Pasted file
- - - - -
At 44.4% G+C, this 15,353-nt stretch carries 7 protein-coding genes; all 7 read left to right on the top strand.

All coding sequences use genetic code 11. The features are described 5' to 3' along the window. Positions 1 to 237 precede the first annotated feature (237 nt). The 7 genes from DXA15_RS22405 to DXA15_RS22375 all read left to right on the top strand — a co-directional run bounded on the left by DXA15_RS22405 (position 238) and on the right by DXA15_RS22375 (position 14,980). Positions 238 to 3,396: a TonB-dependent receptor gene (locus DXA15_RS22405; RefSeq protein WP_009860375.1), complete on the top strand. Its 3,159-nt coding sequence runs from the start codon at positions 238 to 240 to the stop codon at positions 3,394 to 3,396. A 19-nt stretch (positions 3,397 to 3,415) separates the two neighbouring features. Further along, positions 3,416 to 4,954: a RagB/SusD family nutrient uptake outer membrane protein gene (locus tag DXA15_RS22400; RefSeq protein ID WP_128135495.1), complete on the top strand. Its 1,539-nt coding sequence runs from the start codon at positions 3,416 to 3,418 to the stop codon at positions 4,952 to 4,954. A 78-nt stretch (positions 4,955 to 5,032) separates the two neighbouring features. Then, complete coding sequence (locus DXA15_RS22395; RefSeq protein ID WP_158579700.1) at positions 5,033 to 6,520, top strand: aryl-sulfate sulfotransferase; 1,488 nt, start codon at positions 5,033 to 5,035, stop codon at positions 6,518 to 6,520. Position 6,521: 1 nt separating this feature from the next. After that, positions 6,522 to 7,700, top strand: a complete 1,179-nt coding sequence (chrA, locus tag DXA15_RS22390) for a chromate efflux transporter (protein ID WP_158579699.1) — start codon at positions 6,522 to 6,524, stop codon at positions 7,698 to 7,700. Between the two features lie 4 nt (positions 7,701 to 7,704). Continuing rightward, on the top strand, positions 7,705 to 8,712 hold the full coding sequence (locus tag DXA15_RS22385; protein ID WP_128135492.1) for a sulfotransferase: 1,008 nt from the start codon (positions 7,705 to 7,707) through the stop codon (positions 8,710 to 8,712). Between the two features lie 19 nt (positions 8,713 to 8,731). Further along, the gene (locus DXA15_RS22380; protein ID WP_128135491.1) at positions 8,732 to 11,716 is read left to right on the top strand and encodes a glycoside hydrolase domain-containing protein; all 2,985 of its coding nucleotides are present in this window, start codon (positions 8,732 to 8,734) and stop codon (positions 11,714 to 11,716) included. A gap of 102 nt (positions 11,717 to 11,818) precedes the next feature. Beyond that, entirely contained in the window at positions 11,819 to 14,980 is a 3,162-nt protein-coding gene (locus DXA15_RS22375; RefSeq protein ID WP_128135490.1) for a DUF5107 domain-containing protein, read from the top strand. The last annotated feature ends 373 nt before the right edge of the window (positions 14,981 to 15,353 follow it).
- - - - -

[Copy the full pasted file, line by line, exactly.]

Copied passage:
At 44.4% G+C, this 15,353-nt stretch carries 7 protein-coding genes; all 7 read left to right on the top strand.

All coding sequences use genetic code 11. The features are described 5' to 3' along the window. Positions 1 to 237 precede the first annotated feature (237 nt). The 7 genes from DXA15_RS22405 to DXA15_RS22375 all read left to right on the top strand — a co-directional run bounded on the left by DXA15_RS22405 (position 238) and on the right by DXA15_RS22375 (position 14,980). Positions 238 to 3,396: a TonB-dependent receptor gene (locus DXA15_RS22405; RefSeq protein WP_009860375.1), complete on the top strand. Its 3,159-nt coding sequence runs from the start codon at positions 238 to 240 to the stop codon at positions 3,394 to 3,396. A 19-nt stretch (positions 3,397 to 3,415) separates the two neighbouring features. Further along, positions 3,416 to 4,954: a RagB/SusD family nutrient uptake outer membrane protein gene (locus tag DXA15_RS22400; RefSeq protein ID WP_128135495.1), complete on the top strand. Its 1,539-nt coding sequence runs from the start codon at positions 3,416 to 3,418 to the stop codon at positions 4,952 to 4,954. A 78-nt stretch (positions 4,955 to 5,032) separates the two neighbouring features. Then, complete coding sequence (locus DXA15_RS22395; RefSeq protein ID WP_158579700.1) at positions 5,033 to 6,520, top strand: aryl-sulfate sulfotransferase; 1,488 nt, start codon at positions 5,033 to 5,035, stop codon at positions 6,518 to 6,520. Position 6,521: 1 nt separating this feature from the next. After that, positions 6,522 to 7,700, top strand: a complete 1,179-nt coding sequence (chrA, locus tag DXA15_RS22390) for a chromate efflux transporter (protein ID WP_158579699.1) — start codon at positions 6,522 to 6,524, stop codon at positions 7,698 to 7,700. Between the two features lie 4 nt (positions 7,701 to 7,704). Continuing rightward, on the top strand, positions 7,705 to 8,712 hold the full coding sequence (locus tag DXA15_RS22385; protein ID WP_128135492.1) for a sulfotransferase: 1,008 nt from the start codon (positions 7,705 to 7,707) through the stop codon (positions 8,710 to 8,712). Between the two features lie 19 nt (positions 8,713 to 8,731). Further along, the gene (locus DXA15_RS22380; protein ID WP_128135491.1) at positions 8,732 to 11,716 is read left to right on the top strand and encodes a glycoside hydrolase domain-containing protein; all 2,985 of its coding nucleotides are present in this window, start codon (positions 8,732 to 8,734) and stop codon (positions 11,714 to 11,716) included. A gap of 102 nt (positions 11,717 to 11,818) precedes the next feature. Beyond that, entirely contained in the window at positions 11,819 to 14,980 is a 3,162-nt protein-coding gene (locus DXA15_RS22375; RefSeq protein ID WP_128135490.1) for a DUF5107 domain-containing protein, read from the top strand. The last annotated feature ends 373 nt before the right edge of the window (positions 14,981 to 15,353 follow it).